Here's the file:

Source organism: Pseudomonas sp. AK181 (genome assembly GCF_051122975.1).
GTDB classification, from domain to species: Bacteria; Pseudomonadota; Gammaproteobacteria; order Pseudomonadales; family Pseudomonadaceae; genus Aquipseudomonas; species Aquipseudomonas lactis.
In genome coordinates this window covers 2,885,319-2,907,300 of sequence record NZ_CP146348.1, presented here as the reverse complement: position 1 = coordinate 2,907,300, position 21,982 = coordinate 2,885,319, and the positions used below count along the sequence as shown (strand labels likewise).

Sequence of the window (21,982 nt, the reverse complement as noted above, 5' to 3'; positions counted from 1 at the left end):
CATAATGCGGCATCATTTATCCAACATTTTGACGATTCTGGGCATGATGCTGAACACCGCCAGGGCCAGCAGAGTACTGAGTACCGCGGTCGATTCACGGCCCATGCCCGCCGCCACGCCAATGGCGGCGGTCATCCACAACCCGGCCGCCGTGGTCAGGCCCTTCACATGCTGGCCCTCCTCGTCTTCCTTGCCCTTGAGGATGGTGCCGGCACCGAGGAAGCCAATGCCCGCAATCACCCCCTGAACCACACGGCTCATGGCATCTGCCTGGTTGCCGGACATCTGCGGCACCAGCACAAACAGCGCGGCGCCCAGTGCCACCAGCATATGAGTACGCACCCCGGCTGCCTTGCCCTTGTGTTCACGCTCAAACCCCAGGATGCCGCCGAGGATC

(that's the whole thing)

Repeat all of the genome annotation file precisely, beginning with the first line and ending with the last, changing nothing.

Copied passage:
Source organism: Pseudomonas sp. AK181 (genome assembly GCF_051122975.1).
GTDB classification, from domain to species: Bacteria; Pseudomonadota; Gammaproteobacteria; order Pseudomonadales; family Pseudomonadaceae; genus Aquipseudomonas; species Aquipseudomonas lactis.
In genome coordinates this window covers 2,885,319-2,907,300 of sequence record NZ_CP146348.1, presented here as the reverse complement: position 1 = coordinate 2,907,300, position 21,982 = coordinate 2,885,319, and the positions used below count along the sequence as shown (strand labels likewise).

Sequence of the window (21,982 nt, the reverse complement as noted above, 5' to 3'; positions counted from 1 at the left end):
CATAATGCGGCATCATTTATCCAACATTTTGACGATTCTGGGCATGATGCTGAACACCGCCAGGGCCAGCAGAGTACTGAGTACCGCGGTCGATTCACGGCCCATGCCCGCCGCCACGCCAATGGCGGCGGTCATCCACAACCCGGCCGCCGTGGTCAGGCCCTTCACATGCTGGCCCTCCTCGTCTTCCTTGCCCTTGAGGATGGTGCCGGCACCGAGGAAGCCAATGCCCGCAATCACCCCCTGAACCACACGGCTCATGGCATCTGCCTGGTTGCCGGACATCTGCGGCACCAGCACAAACAGCGCGGCGCCCAGTGCCACCAGCATATGAGTACGCACCCCGGCTGCCTTGCCCTTGTGTTCACGCTCAAACCCCAGGATGCCGCCGAGGATC